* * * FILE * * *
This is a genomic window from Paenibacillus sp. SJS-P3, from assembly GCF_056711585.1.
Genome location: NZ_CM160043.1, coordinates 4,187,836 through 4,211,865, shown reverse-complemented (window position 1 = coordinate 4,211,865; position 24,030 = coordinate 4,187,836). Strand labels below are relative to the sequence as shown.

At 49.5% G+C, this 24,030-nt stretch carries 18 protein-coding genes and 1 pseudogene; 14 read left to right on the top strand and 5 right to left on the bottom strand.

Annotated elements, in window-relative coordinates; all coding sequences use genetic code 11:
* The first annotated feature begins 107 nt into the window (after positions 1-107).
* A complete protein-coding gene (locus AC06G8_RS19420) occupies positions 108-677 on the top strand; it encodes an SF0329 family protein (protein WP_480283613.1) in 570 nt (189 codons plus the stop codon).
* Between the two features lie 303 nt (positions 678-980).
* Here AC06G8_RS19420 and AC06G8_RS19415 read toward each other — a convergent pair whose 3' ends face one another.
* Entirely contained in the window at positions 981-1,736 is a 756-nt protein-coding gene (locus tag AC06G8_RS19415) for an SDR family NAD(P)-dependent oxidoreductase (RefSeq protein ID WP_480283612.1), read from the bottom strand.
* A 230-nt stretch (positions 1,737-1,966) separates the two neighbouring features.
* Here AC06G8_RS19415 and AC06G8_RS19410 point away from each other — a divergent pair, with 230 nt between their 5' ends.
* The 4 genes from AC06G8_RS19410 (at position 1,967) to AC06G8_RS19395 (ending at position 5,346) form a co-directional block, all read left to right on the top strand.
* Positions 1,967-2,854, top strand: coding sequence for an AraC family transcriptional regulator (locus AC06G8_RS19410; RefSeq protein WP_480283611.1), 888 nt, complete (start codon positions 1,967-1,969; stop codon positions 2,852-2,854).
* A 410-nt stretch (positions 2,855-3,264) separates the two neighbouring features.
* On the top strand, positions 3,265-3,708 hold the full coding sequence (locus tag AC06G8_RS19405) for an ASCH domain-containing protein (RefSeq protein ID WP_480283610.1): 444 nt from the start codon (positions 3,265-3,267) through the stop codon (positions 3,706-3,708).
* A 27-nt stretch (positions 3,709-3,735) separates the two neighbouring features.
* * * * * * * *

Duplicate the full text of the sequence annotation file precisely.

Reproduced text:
This is a genomic window from Paenibacillus sp. SJS-P3, from assembly GCF_056711585.1.
Genome location: NZ_CM160043.1, coordinates 4,187,836 through 4,211,865, shown reverse-complemented (window position 1 = coordinate 4,211,865; position 24,030 = coordinate 4,187,836). Strand labels below are relative to the sequence as shown.

At 49.5% G+C, this 24,030-nt stretch carries 18 protein-coding genes and 1 pseudogene; 14 read left to right on the top strand and 5 right to left on the bottom strand.

Annotated elements, in window-relative coordinates; all coding sequences use genetic code 11:
* The first annotated feature begins 107 nt into the window (after positions 1-107).
* A complete protein-coding gene (locus AC06G8_RS19420) occupies positions 108-677 on the top strand; it encodes an SF0329 family protein (protein WP_480283613.1) in 570 nt (189 codons plus the stop codon).
* Between the two features lie 303 nt (positions 678-980).
* Here AC06G8_RS19420 and AC06G8_RS19415 read toward each other — a convergent pair whose 3' ends face one another.
* Entirely contained in the window at positions 981-1,736 is a 756-nt protein-coding gene (locus tag AC06G8_RS19415) for an SDR family NAD(P)-dependent oxidoreductase (RefSeq protein ID WP_480283612.1), read from the bottom strand.
* A 230-nt stretch (positions 1,737-1,966) separates the two neighbouring features.
* Here AC06G8_RS19415 and AC06G8_RS19410 point away from each other — a divergent pair, with 230 nt between their 5' ends.
* The 4 genes from AC06G8_RS19410 (at position 1,967) to AC06G8_RS19395 (ending at position 5,346) form a co-directional block, all read left to right on the top strand.
* Positions 1,967-2,854, top strand: coding sequence for an AraC family transcriptional regulator (locus AC06G8_RS19410; RefSeq protein WP_480283611.1), 888 nt, complete (start codon positions 1,967-1,969; stop codon positions 2,852-2,854).
* A 410-nt stretch (positions 2,855-3,264) separates the two neighbouring features.
* On the top strand, positions 3,265-3,708 hold the full coding sequence (locus tag AC06G8_RS19405) for an ASCH domain-containing protein (RefSeq protein ID WP_480283610.1): 444 nt from the start codon (positions 3,265-3,267) through the stop codon (positions 3,706-3,708).
* A 27-nt stretch (positions 3,709-3,735) separates the two neighbouring features.